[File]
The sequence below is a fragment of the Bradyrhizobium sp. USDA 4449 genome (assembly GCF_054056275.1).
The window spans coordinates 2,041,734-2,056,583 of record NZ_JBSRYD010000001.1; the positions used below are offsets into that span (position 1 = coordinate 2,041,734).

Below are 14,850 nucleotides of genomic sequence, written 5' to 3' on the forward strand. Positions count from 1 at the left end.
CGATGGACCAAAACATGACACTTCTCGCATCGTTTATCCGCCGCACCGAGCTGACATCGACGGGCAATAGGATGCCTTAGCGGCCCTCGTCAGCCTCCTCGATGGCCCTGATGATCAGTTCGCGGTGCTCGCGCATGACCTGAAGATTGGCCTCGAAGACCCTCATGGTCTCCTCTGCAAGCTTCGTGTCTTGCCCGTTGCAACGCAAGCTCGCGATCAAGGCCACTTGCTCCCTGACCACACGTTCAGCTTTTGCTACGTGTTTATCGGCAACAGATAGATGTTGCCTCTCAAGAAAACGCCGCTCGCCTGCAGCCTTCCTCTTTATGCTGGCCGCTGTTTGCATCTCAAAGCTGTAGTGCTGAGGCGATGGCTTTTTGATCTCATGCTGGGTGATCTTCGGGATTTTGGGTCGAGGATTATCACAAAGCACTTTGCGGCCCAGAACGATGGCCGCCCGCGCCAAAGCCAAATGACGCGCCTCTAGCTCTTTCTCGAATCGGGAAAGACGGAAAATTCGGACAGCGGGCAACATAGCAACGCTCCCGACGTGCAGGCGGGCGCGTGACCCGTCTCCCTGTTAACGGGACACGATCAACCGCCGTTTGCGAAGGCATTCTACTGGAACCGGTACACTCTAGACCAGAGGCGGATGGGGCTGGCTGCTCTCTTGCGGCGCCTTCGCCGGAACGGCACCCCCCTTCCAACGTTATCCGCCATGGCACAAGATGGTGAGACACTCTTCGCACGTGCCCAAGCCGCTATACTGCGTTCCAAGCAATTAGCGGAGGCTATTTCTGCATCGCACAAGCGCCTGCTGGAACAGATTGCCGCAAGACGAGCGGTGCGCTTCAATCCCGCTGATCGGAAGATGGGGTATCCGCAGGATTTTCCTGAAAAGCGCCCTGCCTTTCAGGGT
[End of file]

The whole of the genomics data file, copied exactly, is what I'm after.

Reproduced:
The sequence below is a fragment of the Bradyrhizobium sp. USDA 4449 genome (assembly GCF_054056275.1).
The window spans coordinates 2,041,734-2,056,583 of record NZ_JBSRYD010000001.1; the positions used below are offsets into that span (position 1 = coordinate 2,041,734).

Below are 14,850 nucleotides of genomic sequence, written 5' to 3' on the forward strand. Positions count from 1 at the left end.
CGATGGACCAAAACATGACACTTCTCGCATCGTTTATCCGCCGCACCGAGCTGACATCGACGGGCAATAGGATGCCTTAGCGGCCCTCGTCAGCCTCCTCGATGGCCCTGATGATCAGTTCGCGGTGCTCGCGCATGACCTGAAGATTGGCCTCGAAGACCCTCATGGTCTCCTCTGCAAGCTTCGTGTCTTGCCCGTTGCAACGCAAGCTCGCGATCAAGGCCACTTGCTCCCTGACCACACGTTCAGCTTTTGCTACGTGTTTATCGGCAACAGATAGATGTTGCCTCTCAAGAAAACGCCGCTCGCCTGCAGCCTTCCTCTTTATGCTGGCCGCTGTTTGCATCTCAAAGCTGTAGTGCTGAGGCGATGGCTTTTTGATCTCATGCTGGGTGATCTTCGGGATTTTGGGTCGAGGATTATCACAAAGCACTTTGCGGCCCAGAACGATGGCCGCCCGCGCCAAAGCCAAATGACGCGCCTCTAGCTCTTTCTCGAATCGGGAAAGACGGAAAATTCGGACAGCGGGCAACATAGCAACGCTCCCGACGTGCAGGCGGGCGCGTGACCCGTCTCCCTGTTAACGGGACACGATCAACCGCCGTTTGCGAAGGCATTCTACTGGAACCGGTACACTCTAGACCAGAGGCGGATGGGGCTGGCTGCTCTCTTGCGGCGCCTTCGCCGGAACGGCACCCCCCTTCCAACGTTATCCGCCATGGCACAAGATGGTGAGACACTCTTCGCACGTGCCCAAGCCGCTATACTGCGTTCCAAGCAATTAGCGGAGGCTATTTCTGCATCGCACAAGCGCCTGCTGGAACAGATTGCCGCAAGACGAGCGGTGCGCTTCAATCCCGCTGATCGGAAGATGGGGTATCCGCAGGATTTTCCTGAAAAGCGCCCTGCCTTTCAGGGT